• between the in a way that ensures users are costs and benefits of aware of the categorisation security for each sort of asset • Staff must have simple, clear, and concise guidance on handling marked information • Take advantage of the enterprise security platform to provide access control (authentication, authorisation and auditing), unified identity management (enterprise security account provisioning) and data encryption services (data in transit and data storage) Right Access Access should be • In most business situations, • Access levels and rights need to appropriate to meet the it is more practical to define be clearly defined by the enterprise business requirements what behaviour is permitted, and subject to change control rather what is prohibited • A formal process to manage network and application access is ICT Strategy Page 48 of 152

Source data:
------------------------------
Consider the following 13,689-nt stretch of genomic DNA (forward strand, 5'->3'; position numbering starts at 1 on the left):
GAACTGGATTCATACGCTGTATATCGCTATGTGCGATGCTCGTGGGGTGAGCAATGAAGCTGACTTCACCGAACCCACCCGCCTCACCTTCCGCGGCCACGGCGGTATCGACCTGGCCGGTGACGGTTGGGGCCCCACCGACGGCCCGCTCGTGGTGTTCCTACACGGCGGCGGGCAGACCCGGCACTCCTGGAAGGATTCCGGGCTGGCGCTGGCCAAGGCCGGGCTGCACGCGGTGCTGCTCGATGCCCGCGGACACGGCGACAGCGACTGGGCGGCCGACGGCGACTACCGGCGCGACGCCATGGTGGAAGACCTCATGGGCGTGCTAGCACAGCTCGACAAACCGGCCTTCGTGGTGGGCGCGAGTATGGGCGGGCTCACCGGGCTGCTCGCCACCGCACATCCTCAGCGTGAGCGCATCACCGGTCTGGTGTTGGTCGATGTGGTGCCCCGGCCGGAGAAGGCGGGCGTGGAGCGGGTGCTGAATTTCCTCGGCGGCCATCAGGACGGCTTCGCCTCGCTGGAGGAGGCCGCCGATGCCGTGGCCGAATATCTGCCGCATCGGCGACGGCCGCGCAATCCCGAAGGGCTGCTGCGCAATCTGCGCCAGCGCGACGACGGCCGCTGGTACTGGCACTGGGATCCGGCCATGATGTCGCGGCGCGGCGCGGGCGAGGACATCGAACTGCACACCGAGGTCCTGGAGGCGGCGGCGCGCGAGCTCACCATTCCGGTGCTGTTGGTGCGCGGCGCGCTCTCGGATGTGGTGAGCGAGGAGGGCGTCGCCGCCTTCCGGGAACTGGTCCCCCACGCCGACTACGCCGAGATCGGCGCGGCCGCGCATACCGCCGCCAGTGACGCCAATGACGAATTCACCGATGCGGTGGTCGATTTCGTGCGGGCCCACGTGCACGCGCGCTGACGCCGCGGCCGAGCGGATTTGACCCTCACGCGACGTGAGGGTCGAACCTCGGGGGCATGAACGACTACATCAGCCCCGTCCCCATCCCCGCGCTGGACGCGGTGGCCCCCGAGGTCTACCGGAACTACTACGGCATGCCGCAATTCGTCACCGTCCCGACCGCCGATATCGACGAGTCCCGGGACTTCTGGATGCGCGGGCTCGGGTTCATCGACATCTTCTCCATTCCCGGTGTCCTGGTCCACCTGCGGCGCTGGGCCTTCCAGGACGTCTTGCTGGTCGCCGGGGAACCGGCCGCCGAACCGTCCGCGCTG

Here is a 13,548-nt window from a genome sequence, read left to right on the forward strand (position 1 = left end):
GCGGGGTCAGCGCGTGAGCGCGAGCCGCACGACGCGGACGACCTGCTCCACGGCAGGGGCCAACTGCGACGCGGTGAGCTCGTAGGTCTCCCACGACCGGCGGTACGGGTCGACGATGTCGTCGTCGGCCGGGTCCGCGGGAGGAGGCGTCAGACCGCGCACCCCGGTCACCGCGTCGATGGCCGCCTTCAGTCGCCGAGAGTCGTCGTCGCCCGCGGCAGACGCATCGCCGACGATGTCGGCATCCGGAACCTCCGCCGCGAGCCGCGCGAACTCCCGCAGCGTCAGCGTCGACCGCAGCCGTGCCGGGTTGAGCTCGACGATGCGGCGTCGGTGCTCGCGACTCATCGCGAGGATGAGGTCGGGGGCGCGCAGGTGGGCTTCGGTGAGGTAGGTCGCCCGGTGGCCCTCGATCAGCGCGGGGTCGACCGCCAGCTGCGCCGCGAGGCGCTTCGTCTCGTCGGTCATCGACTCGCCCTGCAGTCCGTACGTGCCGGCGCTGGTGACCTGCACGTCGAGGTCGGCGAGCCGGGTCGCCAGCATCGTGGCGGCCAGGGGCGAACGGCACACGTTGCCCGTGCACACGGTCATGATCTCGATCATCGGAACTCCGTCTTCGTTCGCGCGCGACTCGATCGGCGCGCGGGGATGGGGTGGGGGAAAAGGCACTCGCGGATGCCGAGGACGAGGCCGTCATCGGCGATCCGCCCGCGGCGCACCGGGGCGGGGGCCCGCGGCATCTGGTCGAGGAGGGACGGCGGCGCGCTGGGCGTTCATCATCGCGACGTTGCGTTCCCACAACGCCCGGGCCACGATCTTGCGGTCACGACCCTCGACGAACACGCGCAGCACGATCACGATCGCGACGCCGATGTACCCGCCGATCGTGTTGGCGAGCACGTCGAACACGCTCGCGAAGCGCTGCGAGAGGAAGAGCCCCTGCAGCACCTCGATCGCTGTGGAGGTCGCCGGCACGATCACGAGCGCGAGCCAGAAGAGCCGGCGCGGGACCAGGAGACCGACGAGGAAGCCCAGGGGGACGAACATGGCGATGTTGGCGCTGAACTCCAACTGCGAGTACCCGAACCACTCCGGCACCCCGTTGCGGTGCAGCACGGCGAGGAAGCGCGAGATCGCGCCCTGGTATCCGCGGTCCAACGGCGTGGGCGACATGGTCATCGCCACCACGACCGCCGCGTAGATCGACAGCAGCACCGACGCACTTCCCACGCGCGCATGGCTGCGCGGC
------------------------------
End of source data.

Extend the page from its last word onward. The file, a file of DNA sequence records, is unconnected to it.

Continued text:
• required • There have to be links between HR and IT process, to facilitate regular reviews of user access rights and to allow access rights to be withdrawn promptly when staff leave or change roles • User’s identities should be authenticated Plan For The Do not assume that you • Vulnerabilities will be found, • Incidents and weaknesses must be Unexpected have planned for every new attack techniques will reported and acted on eventuality. be developed and the surprising will happen • Routine patch management processes are required to ensure • Processes must be flexible that supplier’s fixes are promptly enough to cope and security applied defences layered so as to eradicate single points of • Many viruses exploit system failure vulnerabilities, so strong anti-virus ICT Strategy Page 49 of 152